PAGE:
# Scattering intensity

The scattering intensity is the amount of radiation (e.g. x-ray or neutron) scattered at any particular angle. This quantity is usually given by $\scriptstyle I(q)$, where q is the momentum transfer (a vector in reciprocal-space).

## Contributions

The scattering intensity is frequently divided into the contribution from the form factor (F or P) and structure factor (S):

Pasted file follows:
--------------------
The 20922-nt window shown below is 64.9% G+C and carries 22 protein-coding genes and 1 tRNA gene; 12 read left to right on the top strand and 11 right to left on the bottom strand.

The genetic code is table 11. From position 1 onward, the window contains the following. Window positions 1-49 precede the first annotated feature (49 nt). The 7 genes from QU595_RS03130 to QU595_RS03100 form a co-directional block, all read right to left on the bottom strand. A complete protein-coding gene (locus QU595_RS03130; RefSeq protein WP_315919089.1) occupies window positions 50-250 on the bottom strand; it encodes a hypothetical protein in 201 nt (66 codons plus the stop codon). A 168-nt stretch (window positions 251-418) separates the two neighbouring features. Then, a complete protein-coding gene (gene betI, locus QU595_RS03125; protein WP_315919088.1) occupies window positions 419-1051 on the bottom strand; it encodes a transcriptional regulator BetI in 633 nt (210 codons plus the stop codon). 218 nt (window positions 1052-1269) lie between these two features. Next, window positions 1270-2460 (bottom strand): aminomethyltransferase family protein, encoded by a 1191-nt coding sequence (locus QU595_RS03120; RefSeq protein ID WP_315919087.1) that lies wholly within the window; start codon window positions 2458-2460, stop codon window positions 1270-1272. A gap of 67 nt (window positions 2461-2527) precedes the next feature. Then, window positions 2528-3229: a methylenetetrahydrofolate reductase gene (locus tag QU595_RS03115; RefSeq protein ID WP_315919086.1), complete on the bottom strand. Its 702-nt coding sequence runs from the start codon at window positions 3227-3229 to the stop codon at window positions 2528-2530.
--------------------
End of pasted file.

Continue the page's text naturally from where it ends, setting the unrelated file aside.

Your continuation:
\begin{alignat}{2} I(q) & = \langle |F(\mathbf{q})|^2 S(\mathbf{q}) \rangle \\ & = P(q) \left\langle \frac{|F(\mathbf{q})|^2}{P(q)} S(\mathbf{q}) \right\rangle \\ & = P(q)S(q) \end{alignat}

The form factor describes the shape of scattering objects, whereas the structure factor describes the organization of these objects (disordered, in a lattice, etc.). The scattering intensity, $\scriptstyle I(q)$, is what is measured experimentally on a detector (including a possible background). However, this quantify is frequently converted into (or treated as), $\scriptstyle P(q)$ or $\scriptstyle S(q)$, in order to perform further analysis.